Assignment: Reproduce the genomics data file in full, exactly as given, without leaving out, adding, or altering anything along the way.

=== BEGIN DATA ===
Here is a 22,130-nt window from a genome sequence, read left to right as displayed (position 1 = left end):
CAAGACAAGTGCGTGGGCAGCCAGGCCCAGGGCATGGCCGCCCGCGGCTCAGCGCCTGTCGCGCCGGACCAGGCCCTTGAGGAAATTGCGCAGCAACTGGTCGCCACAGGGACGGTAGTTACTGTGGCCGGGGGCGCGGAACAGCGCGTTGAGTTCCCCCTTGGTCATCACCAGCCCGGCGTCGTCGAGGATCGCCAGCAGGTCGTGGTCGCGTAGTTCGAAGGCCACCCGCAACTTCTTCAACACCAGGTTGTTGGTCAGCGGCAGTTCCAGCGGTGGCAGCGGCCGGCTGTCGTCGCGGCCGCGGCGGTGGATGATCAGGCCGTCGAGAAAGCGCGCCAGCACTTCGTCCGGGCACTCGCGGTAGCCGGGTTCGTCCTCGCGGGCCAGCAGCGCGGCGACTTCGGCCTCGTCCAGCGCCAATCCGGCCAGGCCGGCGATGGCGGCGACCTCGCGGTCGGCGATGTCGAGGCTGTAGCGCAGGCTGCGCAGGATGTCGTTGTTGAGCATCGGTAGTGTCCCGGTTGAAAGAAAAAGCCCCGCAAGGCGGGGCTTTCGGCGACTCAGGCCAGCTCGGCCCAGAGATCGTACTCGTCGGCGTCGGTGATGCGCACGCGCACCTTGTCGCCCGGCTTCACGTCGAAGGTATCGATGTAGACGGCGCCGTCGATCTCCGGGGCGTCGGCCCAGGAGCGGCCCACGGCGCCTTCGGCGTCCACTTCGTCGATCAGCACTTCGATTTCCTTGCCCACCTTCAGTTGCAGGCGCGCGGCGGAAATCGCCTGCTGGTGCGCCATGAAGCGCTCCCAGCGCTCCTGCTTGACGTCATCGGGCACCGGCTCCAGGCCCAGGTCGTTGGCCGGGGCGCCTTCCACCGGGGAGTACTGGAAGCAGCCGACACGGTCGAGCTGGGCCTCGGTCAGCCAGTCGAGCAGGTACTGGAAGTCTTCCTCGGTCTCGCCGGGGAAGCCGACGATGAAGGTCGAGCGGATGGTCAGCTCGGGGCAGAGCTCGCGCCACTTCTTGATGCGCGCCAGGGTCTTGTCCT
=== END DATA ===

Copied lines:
Here is a 22,130-nt window from a genome sequence, read left to right as displayed (position 1 = left end):
CAAGACAAGTGCGTGGGCAGCCAGGCCCAGGGCATGGCCGCCCGCGGCTCAGCGCCTGTCGCGCCGGACCAGGCCCTTGAGGAAATTGCGCAGCAACTGGTCGCCACAGGGACGGTAGTTACTGTGGCCGGGGGCGCGGAACAGCGCGTTGAGTTCCCCCTTGGTCATCACCAGCCCGGCGTCGTCGAGGATCGCCAGCAGGTCGTGGTCGCGTAGTTCGAAGGCCACCCGCAACTTCTTCAACACCAGGTTGTTGGTCAGCGGCAGTTCCAGCGGTGGCAGCGGCCGGCTGTCGTCGCGGCCGCGGCGGTGGATGATCAGGCCGTCGAGAAAGCGCGCCAGCACTTCGTCCGGGCACTCGCGGTAGCCGGGTTCGTCCTCGCGGGCCAGCAGCGCGGCGACTTCGGCCTCGTCCAGCGCCAATCCGGCCAGGCCGGCGATGGCGGCGACCTCGCGGTCGGCGATGTCGAGGCTGTAGCGCAGGCTGCGCAGGATGTCGTTGTTGAGCATCGGTAGTGTCCCGGTTGAAAGAAAAAGCCCCGCAAGGCGGGGCTTTCGGCGACTCAGGCCAGCTCGGCCCAGAGATCGTACTCGTCGGCGTCGGTGATGCGCACGCGCACCTTGTCGCCCGGCTTCACGTCGAAGGTATCGATGTAGACGGCGCCGTCGATCTCCGGGGCGTCGGCCCAGGAGCGGCCCACGGCGCCTTCGGCGTCCACTTCGTCGATCAGCACTTCGATTTCCTTGCCCACCTTCAGTTGCAGGCGCGCGGCGGAAATCGCCTGCTGGTGCGCCATGAAGCGCTCCCAGCGCTCCTGCTTGACGTCATCGGGCACCGGCTCCAGGCCCAGGTCGTTGGCCGGGGCGCCTTCCACCGGGGAGTACTGGAAGCAGCCGACACGGTCGAGCTGGGCCTCGGTCAGCCAGTCGAGCAGGTACTGGAAGTCTTCCTCGGTCTCGCCGGGGAAGCCGACGATGAAGGTCGAGCGGATGGTCAGCTCGGGGCAGAGCTCGCGCCACTTCTTGATGCGCGCCAGGGTCTTGTCCT